• As used herein, “based on” means “based at least in part on” and does not mean “based solely on,” such that it neither excludes nor requires additional factors. In step 208, controller 138 could use only the ambient temperature to determine the run time of electric pump 134, or it could use a number of different factors in addition to ambient temperature to determine the run time of electric pump 134, for example as described below with reference to FIG. 5.
  • Control system 200 does not require that controller 138 receive a temperature signal indicative of a temperature of DEF injector 128. If such a temperature signal is lacking, control system 200 may still operate as a feed-forward or open-loop system which utilizes ambient temperature to determine the run time of electric pump 134. For certain applications, this type of system may have advantages over a feedback or closed-loop. For example, control system 200 does not require a temperature sensor to be positioned to sense the temperature of DEF injector 128. Such a temperature sensor and its associated wire harness or method of communicating with controller 138 may add cost, complexity, packaging, maintenance, and reliability considerations to the design of work vehicle 100.
  • After the period of time in step 208 has passed, controller 138 may next perform step 210 in which it ceases to power electric pump 134. After disengaging electric pump 134 in step 210, controller 138 may next proceed to step 202 to restart control system 200. Controller 138 may then loop through step 202 until engine 122 has undergone its next cycle of operation and shutdown, or work vehicle 100 may cease powering controller 138 at some point after step 210 such that the loop does not occur. A flag may be utilized to aid in determining whether a shutdown has occurred in order to prevent step 204, step 206, step 208, and step 210 from being repeated after engine 122 is shut down. For example, in step 202, controller 138 may utilize a flag which is set to 1 once engine 122 is operating and which is set to 0 upon shutdown of engine 122. Controller 138 may transition to step 202 only when it detects that the flag has changed from 1 to 0but will not transition to step 202 when if it only detects that the flag has remained at 0.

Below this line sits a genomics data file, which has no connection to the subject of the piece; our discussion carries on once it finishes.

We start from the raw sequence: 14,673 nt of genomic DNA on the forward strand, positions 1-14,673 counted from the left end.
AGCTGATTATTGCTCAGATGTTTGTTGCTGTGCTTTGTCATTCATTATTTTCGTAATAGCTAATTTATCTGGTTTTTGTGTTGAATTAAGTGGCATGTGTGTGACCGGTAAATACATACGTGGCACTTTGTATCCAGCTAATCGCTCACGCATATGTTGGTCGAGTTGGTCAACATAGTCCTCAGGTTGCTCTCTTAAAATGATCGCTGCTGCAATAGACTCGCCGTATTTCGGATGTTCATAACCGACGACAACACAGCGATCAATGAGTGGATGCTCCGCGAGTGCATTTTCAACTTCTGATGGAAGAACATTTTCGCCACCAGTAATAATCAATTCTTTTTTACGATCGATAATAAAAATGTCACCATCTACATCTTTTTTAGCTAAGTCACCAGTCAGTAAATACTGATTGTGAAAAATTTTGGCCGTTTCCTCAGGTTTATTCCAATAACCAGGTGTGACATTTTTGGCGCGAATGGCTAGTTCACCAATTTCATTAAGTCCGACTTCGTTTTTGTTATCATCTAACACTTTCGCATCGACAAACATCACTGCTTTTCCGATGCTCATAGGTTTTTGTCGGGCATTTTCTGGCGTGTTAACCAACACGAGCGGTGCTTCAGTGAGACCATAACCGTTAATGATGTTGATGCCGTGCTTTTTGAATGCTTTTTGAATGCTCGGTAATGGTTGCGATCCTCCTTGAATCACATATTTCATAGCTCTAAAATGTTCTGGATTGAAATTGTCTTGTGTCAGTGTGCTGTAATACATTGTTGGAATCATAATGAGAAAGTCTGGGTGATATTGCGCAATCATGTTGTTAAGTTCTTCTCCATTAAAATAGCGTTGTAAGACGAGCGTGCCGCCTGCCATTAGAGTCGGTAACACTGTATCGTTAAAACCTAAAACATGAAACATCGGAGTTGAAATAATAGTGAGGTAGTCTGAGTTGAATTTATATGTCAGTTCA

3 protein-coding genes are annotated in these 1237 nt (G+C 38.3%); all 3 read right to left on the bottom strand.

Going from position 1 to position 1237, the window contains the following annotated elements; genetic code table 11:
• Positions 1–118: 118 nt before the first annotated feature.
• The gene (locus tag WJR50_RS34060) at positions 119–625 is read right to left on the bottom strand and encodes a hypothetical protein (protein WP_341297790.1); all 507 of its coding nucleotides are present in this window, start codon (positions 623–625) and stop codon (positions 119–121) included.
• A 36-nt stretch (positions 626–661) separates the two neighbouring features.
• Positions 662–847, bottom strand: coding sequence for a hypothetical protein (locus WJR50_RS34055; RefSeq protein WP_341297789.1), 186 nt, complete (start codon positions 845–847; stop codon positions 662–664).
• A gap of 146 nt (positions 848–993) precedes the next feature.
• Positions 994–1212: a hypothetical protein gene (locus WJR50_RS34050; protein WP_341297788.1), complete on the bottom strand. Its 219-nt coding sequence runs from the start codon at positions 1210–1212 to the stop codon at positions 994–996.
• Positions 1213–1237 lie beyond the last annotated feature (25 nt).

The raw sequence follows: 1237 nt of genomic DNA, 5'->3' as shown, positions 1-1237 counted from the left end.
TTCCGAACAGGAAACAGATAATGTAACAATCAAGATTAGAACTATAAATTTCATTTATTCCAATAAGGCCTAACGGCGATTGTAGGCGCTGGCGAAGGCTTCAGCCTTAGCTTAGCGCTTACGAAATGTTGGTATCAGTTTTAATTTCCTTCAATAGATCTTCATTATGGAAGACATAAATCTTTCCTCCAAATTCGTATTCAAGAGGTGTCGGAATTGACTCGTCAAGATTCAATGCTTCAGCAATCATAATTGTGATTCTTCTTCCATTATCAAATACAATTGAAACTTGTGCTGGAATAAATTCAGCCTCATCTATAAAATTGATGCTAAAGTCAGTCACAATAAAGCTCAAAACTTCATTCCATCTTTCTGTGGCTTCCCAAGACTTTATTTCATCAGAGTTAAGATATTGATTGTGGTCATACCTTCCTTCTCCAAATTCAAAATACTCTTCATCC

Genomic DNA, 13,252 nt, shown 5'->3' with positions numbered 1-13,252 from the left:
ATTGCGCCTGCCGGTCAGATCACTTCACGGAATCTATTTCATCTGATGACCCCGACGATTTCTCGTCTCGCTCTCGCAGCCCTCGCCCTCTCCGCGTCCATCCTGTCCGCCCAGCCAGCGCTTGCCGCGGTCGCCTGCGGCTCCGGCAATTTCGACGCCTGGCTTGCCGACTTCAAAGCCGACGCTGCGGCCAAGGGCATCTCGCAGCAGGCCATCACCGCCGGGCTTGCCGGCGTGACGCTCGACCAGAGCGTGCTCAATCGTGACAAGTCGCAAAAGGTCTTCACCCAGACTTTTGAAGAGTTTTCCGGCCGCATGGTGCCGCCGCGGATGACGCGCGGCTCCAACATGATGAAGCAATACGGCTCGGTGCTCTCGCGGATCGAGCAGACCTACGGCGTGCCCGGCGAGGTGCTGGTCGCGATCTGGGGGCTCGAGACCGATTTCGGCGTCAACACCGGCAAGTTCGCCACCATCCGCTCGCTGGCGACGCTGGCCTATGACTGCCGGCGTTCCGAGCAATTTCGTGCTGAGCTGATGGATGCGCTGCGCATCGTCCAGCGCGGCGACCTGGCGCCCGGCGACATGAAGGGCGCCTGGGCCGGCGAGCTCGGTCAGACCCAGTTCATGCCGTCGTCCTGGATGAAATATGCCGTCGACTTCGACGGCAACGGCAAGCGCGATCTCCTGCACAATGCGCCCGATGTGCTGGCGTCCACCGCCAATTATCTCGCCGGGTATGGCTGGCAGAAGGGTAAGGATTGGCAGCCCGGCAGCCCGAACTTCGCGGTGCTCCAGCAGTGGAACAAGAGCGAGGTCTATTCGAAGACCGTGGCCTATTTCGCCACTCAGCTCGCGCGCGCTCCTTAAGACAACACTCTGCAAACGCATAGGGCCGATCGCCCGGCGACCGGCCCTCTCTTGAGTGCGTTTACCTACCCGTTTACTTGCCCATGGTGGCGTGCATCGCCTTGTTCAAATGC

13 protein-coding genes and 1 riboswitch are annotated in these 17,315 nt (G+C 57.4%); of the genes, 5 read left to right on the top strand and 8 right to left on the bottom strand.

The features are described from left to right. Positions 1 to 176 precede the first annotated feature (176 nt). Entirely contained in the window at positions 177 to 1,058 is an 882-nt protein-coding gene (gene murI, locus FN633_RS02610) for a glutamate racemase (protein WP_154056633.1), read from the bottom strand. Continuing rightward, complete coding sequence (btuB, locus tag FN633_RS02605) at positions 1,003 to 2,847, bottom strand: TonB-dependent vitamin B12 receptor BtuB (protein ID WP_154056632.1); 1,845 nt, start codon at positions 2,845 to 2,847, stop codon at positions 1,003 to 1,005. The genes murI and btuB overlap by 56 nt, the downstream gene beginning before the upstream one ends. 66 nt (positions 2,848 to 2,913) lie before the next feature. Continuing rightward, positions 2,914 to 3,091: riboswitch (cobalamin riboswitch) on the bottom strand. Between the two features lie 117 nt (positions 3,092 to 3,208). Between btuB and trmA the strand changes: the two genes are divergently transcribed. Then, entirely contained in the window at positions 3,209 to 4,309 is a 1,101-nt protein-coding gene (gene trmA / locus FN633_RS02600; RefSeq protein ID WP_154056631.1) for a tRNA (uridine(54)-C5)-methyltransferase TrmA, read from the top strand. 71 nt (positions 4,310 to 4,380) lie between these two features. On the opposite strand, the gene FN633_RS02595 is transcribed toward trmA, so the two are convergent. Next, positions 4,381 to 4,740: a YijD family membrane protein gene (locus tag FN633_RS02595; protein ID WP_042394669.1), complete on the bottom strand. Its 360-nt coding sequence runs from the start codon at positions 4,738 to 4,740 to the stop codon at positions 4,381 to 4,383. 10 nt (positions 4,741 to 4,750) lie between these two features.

• FIG. 5 is a flowchart of control system 300 for cooling DEF injector 128 using DEF injector cooling system 132. Controller 138 may be configured to execute control system 300.
  • In step 302, controller 138 determines whether engine 122 has just shut down or is in the process of shutting down. If engine 122 is not shutting down, or has not just shut down, step 302 is performed, forming a loop within control system 300 where no other steps are performed until engine 122 shuts down or is shutting down. If engine 122 has just shut down or is in the process of shutting down, step 304 is performed next. In step 302, controller 138 monitors the rotational speed of engine 122 and determines that a shutdown has occurred the first time the rotational speed drops below 100 rotations per minute.
  • In step 304, controller 138 receives the ambient temperature signal from temperature sensor 142. In step 306, controller 138 receives the exhaust temperature signal from ECU 140. ECU 140 measures and utilizes the exhaust temperature to control exhaust aftertreatment system 130. In particular, this exhaust temperature may be utilized to help control the process of regeneration, in which ECU 140 controls engine 122 and exhaust aftertreatment system 130 so as to increase the temperature of exhaust gases high enough to burn soot which may accumulate in exhaust aftertreatment system 130, particularly in a diesel particulate filter (DPF). ECU 140 may send this exhaust temperature signal to controller 138, such as via a message on a CAN bus interconnecting the two controllers. In alternative embodiments, controller 138 may receive the exhaust temperature signal directly from a temperature sensor.
  • In step 308, controller 138 powers electric pump 134 by sending a signal to a power module, which in turn acts as a relay and selectively electrically connects electric pump 134 to a battery on work vehicle 100. Electric pump 134, driven by this power, then pumps coolant through DEF injector 128.